hist-brewing: oak barrels for meadmaking

Chuck meadmakr at enteract.com
Sun Apr 29 17:34:18 PDT 2001

Dan McFeeley wrote:

> I'm curious, why would oak flavor be a problem with mead?  Oxidation
> shouldn't be a problem either with good barrel management.
> Some examples of the use of oak in meadmaking -- Brother Adam recommended
> used sherry casks and insisted that quality meads needed long term aging
> in wood.  He aged his heather honey metheglins for eight years, without
> the use of CO2.  Roger Morse, in "Wines from the Fermentation of Honey"
> (Edith Crane _Honey: A Comprehensive Survey_) aged clover honey mead in
> 55 gallon charred oak barrels for 6 months, commenting that it produced
> a very smooth mead showing greater stability than "freshly fermented mead."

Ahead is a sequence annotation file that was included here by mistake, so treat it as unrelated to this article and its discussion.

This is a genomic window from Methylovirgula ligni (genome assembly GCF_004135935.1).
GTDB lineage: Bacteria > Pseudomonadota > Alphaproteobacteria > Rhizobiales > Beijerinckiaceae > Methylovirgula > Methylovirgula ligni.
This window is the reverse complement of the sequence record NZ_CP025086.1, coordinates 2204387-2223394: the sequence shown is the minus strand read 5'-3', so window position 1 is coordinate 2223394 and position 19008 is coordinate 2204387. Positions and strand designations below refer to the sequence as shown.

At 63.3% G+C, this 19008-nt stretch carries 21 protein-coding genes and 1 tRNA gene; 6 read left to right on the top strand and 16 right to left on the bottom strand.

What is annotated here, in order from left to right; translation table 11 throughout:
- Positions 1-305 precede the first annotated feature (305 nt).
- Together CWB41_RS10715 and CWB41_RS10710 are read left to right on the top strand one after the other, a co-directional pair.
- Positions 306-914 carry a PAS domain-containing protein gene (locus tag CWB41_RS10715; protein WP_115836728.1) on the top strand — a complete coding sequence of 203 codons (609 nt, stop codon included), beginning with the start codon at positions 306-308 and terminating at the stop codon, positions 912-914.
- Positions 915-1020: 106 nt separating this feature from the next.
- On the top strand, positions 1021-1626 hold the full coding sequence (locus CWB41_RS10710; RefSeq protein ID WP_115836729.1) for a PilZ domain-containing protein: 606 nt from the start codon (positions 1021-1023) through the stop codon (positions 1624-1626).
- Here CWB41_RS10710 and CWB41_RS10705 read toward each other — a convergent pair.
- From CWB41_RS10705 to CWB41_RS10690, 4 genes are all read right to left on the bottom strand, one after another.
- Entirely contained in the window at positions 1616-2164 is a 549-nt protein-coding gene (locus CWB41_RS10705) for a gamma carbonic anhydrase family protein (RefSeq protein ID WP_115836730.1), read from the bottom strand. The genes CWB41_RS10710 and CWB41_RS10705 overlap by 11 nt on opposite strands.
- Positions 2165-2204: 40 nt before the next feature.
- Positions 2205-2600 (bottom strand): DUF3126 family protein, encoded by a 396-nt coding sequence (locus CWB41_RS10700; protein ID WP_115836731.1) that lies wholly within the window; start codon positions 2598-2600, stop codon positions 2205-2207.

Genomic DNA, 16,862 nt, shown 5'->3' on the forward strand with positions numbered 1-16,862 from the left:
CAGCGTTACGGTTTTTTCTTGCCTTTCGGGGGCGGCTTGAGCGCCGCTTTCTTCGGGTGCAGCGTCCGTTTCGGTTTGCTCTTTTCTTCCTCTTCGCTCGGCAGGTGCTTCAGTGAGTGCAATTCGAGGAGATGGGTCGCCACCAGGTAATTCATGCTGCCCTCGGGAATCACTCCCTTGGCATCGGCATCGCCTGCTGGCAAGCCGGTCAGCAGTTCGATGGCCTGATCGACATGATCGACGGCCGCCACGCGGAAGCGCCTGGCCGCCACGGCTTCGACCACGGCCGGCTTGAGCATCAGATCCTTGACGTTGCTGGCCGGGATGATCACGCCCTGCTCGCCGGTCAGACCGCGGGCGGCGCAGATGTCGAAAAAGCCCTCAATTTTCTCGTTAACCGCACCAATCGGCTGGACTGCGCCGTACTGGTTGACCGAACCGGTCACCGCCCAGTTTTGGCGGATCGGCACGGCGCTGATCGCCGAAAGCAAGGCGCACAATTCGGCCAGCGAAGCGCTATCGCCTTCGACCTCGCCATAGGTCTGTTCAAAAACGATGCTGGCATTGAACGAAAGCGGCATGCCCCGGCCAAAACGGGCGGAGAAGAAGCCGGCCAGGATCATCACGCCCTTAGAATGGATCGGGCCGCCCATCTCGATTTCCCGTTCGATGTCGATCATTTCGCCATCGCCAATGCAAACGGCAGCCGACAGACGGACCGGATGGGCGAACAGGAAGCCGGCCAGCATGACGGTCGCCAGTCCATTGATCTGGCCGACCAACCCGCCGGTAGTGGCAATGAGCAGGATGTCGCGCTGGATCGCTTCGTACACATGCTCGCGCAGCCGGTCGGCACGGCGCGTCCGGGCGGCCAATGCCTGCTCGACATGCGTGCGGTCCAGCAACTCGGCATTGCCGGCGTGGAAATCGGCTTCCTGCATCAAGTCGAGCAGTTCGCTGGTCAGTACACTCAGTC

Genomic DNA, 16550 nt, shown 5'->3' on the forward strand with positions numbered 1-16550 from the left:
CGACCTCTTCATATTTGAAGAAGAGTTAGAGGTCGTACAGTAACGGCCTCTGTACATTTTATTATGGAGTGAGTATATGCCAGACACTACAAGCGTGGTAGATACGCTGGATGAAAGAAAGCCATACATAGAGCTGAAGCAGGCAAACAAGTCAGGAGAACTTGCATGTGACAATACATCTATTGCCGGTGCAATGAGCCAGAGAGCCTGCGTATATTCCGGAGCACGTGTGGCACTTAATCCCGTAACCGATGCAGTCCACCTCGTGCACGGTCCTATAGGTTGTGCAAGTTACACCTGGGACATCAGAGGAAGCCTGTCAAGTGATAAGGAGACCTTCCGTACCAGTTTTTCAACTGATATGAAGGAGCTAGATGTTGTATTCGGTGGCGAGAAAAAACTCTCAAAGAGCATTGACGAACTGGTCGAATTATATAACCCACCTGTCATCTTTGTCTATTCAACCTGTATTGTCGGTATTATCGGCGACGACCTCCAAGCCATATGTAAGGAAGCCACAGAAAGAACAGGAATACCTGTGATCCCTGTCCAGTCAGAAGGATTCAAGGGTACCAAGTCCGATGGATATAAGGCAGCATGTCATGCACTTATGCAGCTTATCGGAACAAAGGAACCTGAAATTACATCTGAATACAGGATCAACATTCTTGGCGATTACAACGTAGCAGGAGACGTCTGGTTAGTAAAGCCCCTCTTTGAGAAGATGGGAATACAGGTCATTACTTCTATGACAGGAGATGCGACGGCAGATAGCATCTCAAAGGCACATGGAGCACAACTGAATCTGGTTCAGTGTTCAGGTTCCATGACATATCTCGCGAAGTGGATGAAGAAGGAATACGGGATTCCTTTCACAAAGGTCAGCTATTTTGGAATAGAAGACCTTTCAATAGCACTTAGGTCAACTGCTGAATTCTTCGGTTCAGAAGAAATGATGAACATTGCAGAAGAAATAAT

> Obviously care should be taken, as with any project using oak barrels.
> A new and unused American oak barrel would overwhelm the mead, whereas
> Brother Adam and Morse both used barrels where the oakiness was tempered
> in some way, either a used barrel or a barrel that had been charred.

When Wout Klingens and I talked to French (brittany) commercial
meadmakers summer before last, each and every one used  (French) oak
wine barrelsthat they had purchased direct from the winerys. In most
cases it was obvious that these were very old barrels that they had been
using for some time, but Mssr. Gautier had an obviously almost brand-new
barrel that he pointed to with pride and said, "this one held a very
famous French wine." He didn't tell us what it was. BTW, these were all
(about) 500 liter wine barrels (hell, maybe more), all quite large.


Geneva, IL

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